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Amb. Alan Baker
Dr. Mordechai Kedar
The Jay Shapiro Hour
Before making Aliyah to Israel, Tzvi Fishman was a Hollywood screenwriter. He has co-authored 4 books with Rabbi David Samson, based on the teachings of Rabbi Kook, Eretz Yisrael, Art of T'shuva, War and Peace, and Torat Eretz Yisrael.
Running the jewishsexuality.com website brings me a lot of interesting emails and queries. A fair share relate how the addiction to Internet pornography has ruined their lives. Others asked me all sorts of questions that I try to answer personally, or pass on to the Torah scholars who assist me. There are other questions that I bring to the Kabbalist and Torah Sage, Rabbi Eliahu Leon Levi, to get his direct, unique, and always profound answer.
For instance, because the sexual urge is so strong and cunning, husbands often look for all kinds of justifications for engaging in a variety of sexual gymnastics, instead of the “missionary position” recommended by the rabbis.
Since we are connected to the highest spiritual worlds by invisible strings called “sefirot,” our actions have a direct impact on these upper worlds, for good or for bad. The influences that we trigger above set off a chain of reactions that return back down to our world like a ricocheting pinball, also for good or for bad, depending on our deeds.
Rabbi Levy explains that sexual gymnastics upset the natural blueprint of the universe and bring down harsh judgments to the world (especially on the gymnasts and bedroom gymnasium where they take place) instead of bringing down loving-kindness and blessing.
Another very serious concern is that the holy life-force of man is often spilled in vain during bouts of bedroom acrobatics. If this blemish isn’t rectified, the main channel of spiritual and material blessing becomes damaged, with all sorts of unpleasant consequences to the family, may G-d have mercy.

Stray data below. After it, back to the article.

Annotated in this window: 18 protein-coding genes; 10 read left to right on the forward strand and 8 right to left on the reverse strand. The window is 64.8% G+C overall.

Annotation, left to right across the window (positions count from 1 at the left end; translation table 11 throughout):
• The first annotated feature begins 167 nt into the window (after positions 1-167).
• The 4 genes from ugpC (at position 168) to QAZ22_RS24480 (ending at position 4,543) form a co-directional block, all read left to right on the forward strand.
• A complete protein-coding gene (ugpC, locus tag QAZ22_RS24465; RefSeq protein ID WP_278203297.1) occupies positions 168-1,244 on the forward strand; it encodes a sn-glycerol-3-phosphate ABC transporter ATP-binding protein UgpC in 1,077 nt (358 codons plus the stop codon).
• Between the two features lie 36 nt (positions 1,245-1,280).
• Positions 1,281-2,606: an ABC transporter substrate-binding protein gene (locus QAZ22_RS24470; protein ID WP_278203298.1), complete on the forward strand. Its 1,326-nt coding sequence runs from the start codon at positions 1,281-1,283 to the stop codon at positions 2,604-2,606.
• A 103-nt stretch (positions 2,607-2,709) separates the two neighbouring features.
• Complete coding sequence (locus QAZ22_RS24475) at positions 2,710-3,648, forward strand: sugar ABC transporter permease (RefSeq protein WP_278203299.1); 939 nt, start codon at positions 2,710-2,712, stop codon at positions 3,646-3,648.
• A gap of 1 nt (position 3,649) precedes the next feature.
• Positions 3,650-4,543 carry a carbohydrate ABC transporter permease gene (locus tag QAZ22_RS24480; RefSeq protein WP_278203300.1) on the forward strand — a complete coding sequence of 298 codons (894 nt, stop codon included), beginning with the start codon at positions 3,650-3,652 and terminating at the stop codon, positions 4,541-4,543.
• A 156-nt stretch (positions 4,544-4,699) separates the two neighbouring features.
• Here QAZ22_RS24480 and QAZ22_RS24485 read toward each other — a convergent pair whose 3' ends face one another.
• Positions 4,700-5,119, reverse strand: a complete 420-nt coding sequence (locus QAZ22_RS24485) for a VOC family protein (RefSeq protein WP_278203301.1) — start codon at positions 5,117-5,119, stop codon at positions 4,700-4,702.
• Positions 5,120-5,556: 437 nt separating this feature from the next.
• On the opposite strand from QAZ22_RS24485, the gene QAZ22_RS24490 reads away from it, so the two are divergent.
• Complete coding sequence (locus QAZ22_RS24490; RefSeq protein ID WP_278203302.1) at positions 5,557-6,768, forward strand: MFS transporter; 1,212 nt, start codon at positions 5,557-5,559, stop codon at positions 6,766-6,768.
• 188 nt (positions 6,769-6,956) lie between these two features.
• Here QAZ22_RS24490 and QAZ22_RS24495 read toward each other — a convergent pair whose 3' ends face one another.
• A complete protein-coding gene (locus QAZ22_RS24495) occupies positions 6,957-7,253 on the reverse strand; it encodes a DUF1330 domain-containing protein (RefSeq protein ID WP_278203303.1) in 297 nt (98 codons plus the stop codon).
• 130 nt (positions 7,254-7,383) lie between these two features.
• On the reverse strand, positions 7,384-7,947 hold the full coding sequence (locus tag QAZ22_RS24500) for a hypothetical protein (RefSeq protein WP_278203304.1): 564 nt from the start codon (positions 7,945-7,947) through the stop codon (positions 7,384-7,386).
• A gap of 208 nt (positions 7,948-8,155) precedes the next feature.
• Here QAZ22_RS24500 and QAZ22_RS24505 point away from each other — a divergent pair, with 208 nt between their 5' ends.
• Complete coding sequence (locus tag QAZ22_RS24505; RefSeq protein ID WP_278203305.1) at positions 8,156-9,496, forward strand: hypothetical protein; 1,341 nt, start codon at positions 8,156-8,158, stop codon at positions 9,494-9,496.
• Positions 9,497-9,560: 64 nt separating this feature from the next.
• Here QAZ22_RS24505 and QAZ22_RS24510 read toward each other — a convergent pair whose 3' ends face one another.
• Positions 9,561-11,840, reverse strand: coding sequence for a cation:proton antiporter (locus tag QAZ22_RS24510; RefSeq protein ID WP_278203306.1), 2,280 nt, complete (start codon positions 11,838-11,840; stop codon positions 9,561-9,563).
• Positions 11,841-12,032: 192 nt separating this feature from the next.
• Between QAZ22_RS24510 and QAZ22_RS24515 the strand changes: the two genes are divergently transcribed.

As we have recently written, the six-week period of “Shovavim” is designed to rectify these blemishes. Therefore, my readers are encouraged to learn about these very important matters and undertake some of the suggested remedies. For those of you in Israel who can come to one of Rabbi Levi’s Thursday night “Tikunim,” there’s nothing more uplifting and cleansing. You needn’t worry about feeling embarrassed, as one talkbacker wrote, fearing that everyone would know his secrets. We all fall down in this arena, so you don’t have to get all bent out of shape. Plus if your day-to-day Judaism needs a pick-up, the electrifying all-night gathering is just what the rabbi prescribed. This week’s Tikun will begin Thursday night, Jan 14, at 11pm at the “Yeriot Shlomo” Synagogue in Rosh HaAyin, 1 Yeriot Shlomo Street.
Oops. I got sidetracked from the email I wanted to share with you in the hope that you can help out this struggling soul. I wrote him an answer based on my experience in the old days in Hollywood, but maybe you can give him some additional tips more up to date. I told him to keep an eye on the blog for your comments.
Here’s the email:
“I’ve smoked marijuana for years and I feel it affects my spirituality in a negative way. I want to quit but it is hard for some reason. I was wondering what does Torah or Kabbalah say about marijuana and if there a prayer or a technique that will help me to abstain from smoking. I think it will help others too because lately almost everywhere I go, people in our communities smoke marijuana, young and old. Thanks in advance and I am waiting.”